Lilies forum: Keeping rabbits and other pests away

Views: 1001, Replies: 17 » Jump to the end
Name: Dave
Southern wisconsin (Zone 5b)
Region: Wisconsin Birds Irises Peonies Bulbs Seed Starter
Pollen collector Plant and/or Seed Trader Hybridizer Daylilies Garden Photography Dog Lover
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Nhra_20
Oct 28, 2016 5:55 PM CST
Apparently I have rabbits visiting my lily bed and helping themselves to the leaves, and found a couple stems on the ground too. Any advice to keeping these buggers out? Thank you for your time everyone. I didn't have a problem with rabbits before, but I'm sure since I have added more green foliage, it is more inviting
Name: Rick R.
near Minneapolis, MN, USA zon
I was one of the first 300 contributors to the plant database! Garden Sages The WITWIT Badge Garden Photography Region: Minnesota Hybridizer
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Leftwood
Oct 28, 2016 6:16 PM CST
In my opinion, a fence is your only option. Repellents may work, but if they don't, it will be too late. As you know, eaten lilies don't come back until the following year. I wouldn't gamble unless I could afford the a loss.
Name: Rj
Just S of the twin cities of M (Zone 4b)
Garden Ideas: Level 1 Plant Identifier Million Pollinator Garden Challenge
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crawgarden
Oct 28, 2016 6:27 PM CST
PlantSkydd has been very effective for me, make sure you are upwind when using it. The liquid works best.
Prudence, indeed, will dictate that Governments long established should not be changed for light and transient causes; and accordingly all experience hath shewn, that mankind are more disposed to suffer, while evils are sufferable, than to right themselves by abolishing the forms to which they are accustomed.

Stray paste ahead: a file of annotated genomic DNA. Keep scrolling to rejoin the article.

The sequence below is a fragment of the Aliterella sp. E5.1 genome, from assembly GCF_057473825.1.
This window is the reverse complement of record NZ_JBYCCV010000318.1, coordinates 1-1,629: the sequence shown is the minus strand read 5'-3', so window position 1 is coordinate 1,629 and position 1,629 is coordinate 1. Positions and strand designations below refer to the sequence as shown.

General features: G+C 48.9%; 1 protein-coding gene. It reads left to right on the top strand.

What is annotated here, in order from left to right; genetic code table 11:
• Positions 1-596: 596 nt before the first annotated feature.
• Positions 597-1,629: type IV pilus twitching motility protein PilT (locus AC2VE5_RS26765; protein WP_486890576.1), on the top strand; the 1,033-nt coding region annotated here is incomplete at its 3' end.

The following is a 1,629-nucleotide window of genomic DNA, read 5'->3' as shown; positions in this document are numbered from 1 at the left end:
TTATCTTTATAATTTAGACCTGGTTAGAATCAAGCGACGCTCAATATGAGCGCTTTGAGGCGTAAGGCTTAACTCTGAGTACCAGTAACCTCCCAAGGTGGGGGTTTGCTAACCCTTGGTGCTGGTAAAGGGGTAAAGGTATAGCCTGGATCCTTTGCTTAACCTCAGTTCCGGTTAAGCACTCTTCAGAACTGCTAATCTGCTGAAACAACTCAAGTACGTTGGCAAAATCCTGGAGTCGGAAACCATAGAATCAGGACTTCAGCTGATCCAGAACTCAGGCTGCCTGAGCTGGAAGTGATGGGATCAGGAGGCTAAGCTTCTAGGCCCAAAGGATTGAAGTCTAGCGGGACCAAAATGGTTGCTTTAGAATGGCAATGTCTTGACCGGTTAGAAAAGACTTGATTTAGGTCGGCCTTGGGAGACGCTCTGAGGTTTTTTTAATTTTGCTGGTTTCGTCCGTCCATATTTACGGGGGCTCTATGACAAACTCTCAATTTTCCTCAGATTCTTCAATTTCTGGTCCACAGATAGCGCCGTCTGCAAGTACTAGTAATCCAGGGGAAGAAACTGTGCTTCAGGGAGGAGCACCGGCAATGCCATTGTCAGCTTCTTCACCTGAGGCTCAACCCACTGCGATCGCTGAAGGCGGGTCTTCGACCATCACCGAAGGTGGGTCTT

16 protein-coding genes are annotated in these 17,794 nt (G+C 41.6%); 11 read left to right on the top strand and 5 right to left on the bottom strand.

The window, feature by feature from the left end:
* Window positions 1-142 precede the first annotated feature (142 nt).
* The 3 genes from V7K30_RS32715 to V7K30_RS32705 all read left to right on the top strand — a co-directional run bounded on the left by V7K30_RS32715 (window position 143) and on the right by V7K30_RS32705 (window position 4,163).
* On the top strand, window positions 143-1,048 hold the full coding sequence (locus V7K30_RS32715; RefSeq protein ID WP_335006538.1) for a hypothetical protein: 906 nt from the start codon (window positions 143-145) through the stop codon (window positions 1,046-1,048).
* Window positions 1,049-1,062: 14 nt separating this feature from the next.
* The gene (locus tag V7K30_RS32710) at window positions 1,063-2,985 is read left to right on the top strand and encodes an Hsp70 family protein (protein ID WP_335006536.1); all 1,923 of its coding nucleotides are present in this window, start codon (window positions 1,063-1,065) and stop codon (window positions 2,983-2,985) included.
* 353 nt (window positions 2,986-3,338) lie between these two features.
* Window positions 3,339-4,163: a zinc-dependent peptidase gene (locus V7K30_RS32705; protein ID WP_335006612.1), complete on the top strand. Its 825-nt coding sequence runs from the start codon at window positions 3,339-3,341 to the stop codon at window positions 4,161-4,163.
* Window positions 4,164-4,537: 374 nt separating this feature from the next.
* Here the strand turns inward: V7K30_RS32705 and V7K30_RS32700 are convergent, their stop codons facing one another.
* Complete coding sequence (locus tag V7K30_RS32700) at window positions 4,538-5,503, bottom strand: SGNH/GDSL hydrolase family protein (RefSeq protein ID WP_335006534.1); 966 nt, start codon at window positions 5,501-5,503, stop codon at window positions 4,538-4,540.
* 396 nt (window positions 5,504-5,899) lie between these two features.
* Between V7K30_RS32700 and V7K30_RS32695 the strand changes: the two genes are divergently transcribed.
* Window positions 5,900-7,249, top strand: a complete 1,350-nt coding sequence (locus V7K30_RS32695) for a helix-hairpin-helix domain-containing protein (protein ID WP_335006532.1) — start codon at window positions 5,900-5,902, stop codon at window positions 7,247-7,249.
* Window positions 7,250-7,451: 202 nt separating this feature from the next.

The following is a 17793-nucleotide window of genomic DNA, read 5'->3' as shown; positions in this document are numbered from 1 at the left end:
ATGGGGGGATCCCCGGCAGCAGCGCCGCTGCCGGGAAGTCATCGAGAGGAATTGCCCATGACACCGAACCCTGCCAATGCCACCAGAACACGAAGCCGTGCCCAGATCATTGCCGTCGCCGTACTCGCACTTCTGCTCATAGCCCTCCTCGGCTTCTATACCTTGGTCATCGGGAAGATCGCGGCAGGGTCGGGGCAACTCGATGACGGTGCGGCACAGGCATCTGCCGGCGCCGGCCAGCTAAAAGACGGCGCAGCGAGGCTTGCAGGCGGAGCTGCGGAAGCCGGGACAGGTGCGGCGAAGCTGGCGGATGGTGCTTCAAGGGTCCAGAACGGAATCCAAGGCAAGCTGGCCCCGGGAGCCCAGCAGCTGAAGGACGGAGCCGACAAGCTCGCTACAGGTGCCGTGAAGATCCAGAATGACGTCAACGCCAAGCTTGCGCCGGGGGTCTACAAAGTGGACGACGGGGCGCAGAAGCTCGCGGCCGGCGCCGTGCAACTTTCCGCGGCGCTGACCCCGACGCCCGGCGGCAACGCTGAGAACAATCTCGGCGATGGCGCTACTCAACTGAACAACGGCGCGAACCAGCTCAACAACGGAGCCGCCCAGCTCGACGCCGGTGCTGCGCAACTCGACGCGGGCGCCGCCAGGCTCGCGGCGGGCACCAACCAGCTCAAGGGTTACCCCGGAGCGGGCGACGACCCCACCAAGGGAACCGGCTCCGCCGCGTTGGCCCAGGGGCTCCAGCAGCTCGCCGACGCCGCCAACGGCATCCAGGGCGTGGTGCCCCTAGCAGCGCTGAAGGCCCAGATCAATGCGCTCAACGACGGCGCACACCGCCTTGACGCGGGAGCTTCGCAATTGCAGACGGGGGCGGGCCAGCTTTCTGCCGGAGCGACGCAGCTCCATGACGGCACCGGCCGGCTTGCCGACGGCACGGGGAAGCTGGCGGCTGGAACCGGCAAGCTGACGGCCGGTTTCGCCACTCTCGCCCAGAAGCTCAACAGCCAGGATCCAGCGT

MichiganMike
Oct 29, 2016 4:10 PM CST
As Rick said, a fence is best. In my experience, even then the little buggers would burrow under my chain link fence and get in and out (after dining of course). You can try some deterrents, but they only had marginal benefit for me. Good luck!
Name: Lorn (Roosterlorn)
S.E Wisconsin (Zone 5b)
Lilies Seed Starter Pollen collector Bee Lover Region: Wisconsin
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Roosterlorn
Oct 29, 2016 5:51 PM CST
Rabbit fence by far. I use rebar for posts and plastic tie straps to secure the fence. For grass cutting and edging with weed whacker, with a little effort you can slide the fence up the posts a couple inches for clearance. Helpful hint: To get that nice flat look on the fence, have somebody stand on one end and unwind the roll CORE SIDE DOWN. Do this on a driveway, sidewalk, etc. When ready to unroll with person standing on one end, insert a broom handle all the way through the core of the roll. Grab the broom handle on both sides and unspool the whole roll walking backwards. Anchor the end with a couple of bricks and walk back on the wire to your partner. This prevents having to fight re-spooling or re-winding of the wire when you put the fence up. Green Grin!
Name: Dave
Southern wisconsin (Zone 5b)
Region: Wisconsin Birds Irises Peonies Bulbs Seed Starter
Pollen collector Plant and/or Seed Trader Hybridizer Daylilies Garden Photography Dog Lover
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Nhra_20
Oct 30, 2016 9:03 AM CST
Thank you for the advice everyone. Fencing it is. They seem to only mess with the raised lily bed and not the one next to the house. So that's a good thing
Name: Rick R.
near Minneapolis, MN, USA zon
I was one of the first 300 contributors to the plant database! Garden Sages The WITWIT Badge Garden Photography Region: Minnesota Hybridizer
Seed Starter Plant Identifier Million Pollinator Garden Challenge